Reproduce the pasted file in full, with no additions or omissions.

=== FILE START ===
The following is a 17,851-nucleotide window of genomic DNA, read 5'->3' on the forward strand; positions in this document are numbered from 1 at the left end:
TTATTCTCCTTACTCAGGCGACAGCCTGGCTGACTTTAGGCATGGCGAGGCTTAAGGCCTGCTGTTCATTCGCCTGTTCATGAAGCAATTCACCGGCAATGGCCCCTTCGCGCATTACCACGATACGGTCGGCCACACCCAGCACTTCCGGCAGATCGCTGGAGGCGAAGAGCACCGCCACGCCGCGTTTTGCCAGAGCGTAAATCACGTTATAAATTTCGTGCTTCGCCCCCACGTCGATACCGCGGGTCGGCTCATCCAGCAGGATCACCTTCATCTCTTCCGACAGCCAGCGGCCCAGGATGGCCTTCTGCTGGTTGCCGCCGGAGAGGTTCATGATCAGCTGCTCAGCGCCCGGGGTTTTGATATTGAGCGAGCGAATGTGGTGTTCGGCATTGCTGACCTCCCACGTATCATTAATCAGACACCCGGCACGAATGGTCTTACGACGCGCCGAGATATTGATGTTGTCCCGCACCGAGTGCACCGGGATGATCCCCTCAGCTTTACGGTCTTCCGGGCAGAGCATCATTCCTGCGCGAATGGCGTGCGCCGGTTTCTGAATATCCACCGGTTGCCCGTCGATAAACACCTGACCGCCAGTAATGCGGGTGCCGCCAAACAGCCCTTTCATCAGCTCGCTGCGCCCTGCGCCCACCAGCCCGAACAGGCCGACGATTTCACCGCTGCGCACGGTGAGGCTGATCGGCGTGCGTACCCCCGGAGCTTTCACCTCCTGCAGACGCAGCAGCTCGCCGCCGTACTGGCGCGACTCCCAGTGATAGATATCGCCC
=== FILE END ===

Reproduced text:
The following is a 17,851-nucleotide window of genomic DNA, read 5'->3' on the forward strand; positions in this document are numbered from 1 at the left end:
TTATTCTCCTTACTCAGGCGACAGCCTGGCTGACTTTAGGCATGGCGAGGCTTAAGGCCTGCTGTTCATTCGCCTGTTCATGAAGCAATTCACCGGCAATGGCCCCTTCGCGCATTACCACGATACGGTCGGCCACACCCAGCACTTCCGGCAGATCGCTGGAGGCGAAGAGCACCGCCACGCCGCGTTTTGCCAGAGCGTAAATCACGTTATAAATTTCGTGCTTCGCCCCCACGTCGATACCGCGGGTCGGCTCATCCAGCAGGATCACCTTCATCTCTTCCGACAGCCAGCGGCCCAGGATGGCCTTCTGCTGGTTGCCGCCGGAGAGGTTCATGATCAGCTGCTCAGCGCCCGGGGTTTTGATATTGAGCGAGCGAATGTGGTGTTCGGCATTGCTGACCTCCCACGTATCATTAATCAGACACCCGGCACGAATGGTCTTACGACGCGCCGAGATATTGATGTTGTCCCGCACCGAGTGCACCGGGATGATCCCCTCAGCTTTACGGTCTTCCGGGCAGAGCATCATTCCTGCGCGAATGGCGTGCGCCGGTTTCTGAATATCCACCGGTTGCCCGTCGATAAACACCTGACCGCCAGTAATGCGGGTGCCGCCAAACAGCCCTTTCATCAGCTCGCTGCGCCCTGCGCCCACCAGCCCGAACAGGCCGACGATTTCACCGCTGCGCACGGTGAGGCTGATCGGCGTGCGTACCCCCGGAGCTTTCACCTCCTGCAGACGCAGCAGCTCGCCGCCGTACTGGCGCGACTCCCAGTGATAGATATCGCCC